Situation 2

Rev. Rul. 2004-59 provides that the conversion of a partnership into a state law corporation under a state law formless conversion statute is treated in the same manner as if the entity had made an election to be treated as an association under § 301.7701-3(c)(1)(i). Therefore, Y is deemed to contribute all of its assets and liabilities to the corporation in exchange for stock in the corporation, and immediately thereafter Y liquidates by distributing the stock of the corporation to its partners. As in Situation 1, the partnership will not be deemed to own the stock of the corporation during any portion of the corporation’s first taxable year beginning January 1, 2010, and Y is eligible to elect to be an S corporation effective January 1, 2010. Additionally, because the partnership’s taxable year ends immediately before the close of the day on December 31, 2009, and the corporation’s first taxable year begins at the start of the day on January 1, 2010, the deemed steps will not cause Y to have an intervening short taxable year in which it was a C corporation.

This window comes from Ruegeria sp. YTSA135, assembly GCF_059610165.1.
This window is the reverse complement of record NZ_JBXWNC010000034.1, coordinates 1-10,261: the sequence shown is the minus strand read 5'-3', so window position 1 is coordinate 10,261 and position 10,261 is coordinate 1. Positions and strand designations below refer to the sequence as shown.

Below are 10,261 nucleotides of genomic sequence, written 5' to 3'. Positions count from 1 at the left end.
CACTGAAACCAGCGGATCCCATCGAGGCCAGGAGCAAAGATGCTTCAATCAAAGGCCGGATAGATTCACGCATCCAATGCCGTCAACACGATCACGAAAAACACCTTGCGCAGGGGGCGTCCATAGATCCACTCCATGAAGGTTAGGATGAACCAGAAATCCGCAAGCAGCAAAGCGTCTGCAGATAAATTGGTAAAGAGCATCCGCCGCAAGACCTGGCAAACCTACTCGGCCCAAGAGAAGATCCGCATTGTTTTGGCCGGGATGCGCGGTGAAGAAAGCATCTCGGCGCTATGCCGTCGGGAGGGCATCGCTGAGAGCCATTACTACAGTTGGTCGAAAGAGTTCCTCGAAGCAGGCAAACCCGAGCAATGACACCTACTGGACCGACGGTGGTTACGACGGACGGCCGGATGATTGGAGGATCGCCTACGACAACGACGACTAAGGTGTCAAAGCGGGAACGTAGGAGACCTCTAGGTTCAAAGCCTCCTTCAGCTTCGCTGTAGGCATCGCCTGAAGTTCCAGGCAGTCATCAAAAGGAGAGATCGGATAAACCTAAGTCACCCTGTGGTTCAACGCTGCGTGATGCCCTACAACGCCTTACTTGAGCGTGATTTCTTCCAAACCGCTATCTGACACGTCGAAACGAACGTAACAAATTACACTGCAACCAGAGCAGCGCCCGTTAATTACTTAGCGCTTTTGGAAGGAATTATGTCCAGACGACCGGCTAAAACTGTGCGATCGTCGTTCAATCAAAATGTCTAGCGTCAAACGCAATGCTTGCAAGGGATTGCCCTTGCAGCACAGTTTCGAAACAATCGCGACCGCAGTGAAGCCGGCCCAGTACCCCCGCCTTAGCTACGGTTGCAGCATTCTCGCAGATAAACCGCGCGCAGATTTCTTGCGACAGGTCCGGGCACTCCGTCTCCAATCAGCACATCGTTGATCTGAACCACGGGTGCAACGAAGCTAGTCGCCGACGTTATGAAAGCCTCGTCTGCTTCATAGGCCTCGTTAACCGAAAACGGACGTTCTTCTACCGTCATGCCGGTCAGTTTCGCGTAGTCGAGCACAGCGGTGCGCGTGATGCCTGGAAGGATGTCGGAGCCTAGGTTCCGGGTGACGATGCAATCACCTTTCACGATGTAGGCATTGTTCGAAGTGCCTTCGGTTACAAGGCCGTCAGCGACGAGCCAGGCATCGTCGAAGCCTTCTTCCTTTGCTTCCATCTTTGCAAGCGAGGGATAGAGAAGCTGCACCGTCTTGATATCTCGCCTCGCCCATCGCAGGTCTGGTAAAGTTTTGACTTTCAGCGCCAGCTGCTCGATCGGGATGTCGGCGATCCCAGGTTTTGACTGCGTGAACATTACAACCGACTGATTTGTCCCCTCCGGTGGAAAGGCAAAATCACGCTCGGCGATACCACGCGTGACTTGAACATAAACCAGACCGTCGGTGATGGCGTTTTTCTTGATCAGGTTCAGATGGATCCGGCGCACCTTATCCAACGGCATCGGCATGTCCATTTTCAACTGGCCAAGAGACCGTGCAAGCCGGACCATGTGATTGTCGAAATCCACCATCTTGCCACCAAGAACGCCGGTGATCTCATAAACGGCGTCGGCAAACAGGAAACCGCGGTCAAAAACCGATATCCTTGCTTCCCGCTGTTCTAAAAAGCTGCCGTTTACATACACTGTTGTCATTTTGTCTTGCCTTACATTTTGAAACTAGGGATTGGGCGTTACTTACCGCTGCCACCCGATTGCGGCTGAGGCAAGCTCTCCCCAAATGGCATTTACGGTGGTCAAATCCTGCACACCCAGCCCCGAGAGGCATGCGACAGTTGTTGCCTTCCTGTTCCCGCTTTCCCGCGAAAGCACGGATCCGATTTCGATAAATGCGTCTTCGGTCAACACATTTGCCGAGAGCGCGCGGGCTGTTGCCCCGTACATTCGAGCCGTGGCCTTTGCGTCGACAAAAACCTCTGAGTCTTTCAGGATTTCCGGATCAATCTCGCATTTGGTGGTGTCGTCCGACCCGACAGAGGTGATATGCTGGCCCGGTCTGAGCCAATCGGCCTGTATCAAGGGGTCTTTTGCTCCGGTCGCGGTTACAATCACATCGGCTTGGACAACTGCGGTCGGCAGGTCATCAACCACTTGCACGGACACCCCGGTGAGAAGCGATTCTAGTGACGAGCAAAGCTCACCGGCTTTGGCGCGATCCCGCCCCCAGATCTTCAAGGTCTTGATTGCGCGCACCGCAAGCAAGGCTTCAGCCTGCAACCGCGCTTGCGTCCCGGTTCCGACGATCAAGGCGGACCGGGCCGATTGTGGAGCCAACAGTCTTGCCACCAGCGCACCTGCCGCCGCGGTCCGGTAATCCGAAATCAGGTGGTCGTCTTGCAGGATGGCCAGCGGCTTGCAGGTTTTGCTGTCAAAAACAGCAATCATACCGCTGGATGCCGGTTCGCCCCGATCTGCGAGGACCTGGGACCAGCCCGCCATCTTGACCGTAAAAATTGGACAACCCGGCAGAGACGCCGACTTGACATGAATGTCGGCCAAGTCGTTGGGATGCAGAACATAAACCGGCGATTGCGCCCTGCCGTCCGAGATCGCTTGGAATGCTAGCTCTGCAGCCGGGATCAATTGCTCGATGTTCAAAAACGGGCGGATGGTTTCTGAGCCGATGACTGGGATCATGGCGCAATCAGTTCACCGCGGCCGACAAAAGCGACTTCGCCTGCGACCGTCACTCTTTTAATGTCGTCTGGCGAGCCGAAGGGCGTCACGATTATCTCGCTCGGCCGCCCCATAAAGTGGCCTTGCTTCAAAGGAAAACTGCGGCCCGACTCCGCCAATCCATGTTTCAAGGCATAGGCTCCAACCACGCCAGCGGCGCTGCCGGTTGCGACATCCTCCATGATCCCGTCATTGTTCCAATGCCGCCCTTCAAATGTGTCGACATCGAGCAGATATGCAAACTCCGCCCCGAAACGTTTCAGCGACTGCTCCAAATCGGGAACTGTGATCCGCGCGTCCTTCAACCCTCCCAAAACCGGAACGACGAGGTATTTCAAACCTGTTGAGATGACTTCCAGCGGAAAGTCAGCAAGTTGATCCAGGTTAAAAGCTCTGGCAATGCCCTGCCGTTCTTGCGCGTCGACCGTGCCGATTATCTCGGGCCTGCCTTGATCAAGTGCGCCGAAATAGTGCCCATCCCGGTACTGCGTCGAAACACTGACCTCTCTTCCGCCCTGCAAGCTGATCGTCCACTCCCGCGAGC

HOLDINGS

In Situations 1 and 2, when an unincorporated entity taxed as a partnership becomes a corporation for federal tax purposes, the corporation is eligible to elect to be taxed as an S corporation effective its first taxable year. Additionally, the corporation will not be deemed to have an intervening short taxable year in which it was a C corporation.

DRAFTING INFORMATION

The principal author of this revenue ruling is Steven A. Schmoll of the Office of Associate Chief Counsel (Passthroughs & Special Industries). For further information regarding this revenue ruling, contact Steven A. Schmoll at (202) 622-3050 (not a toll-free call).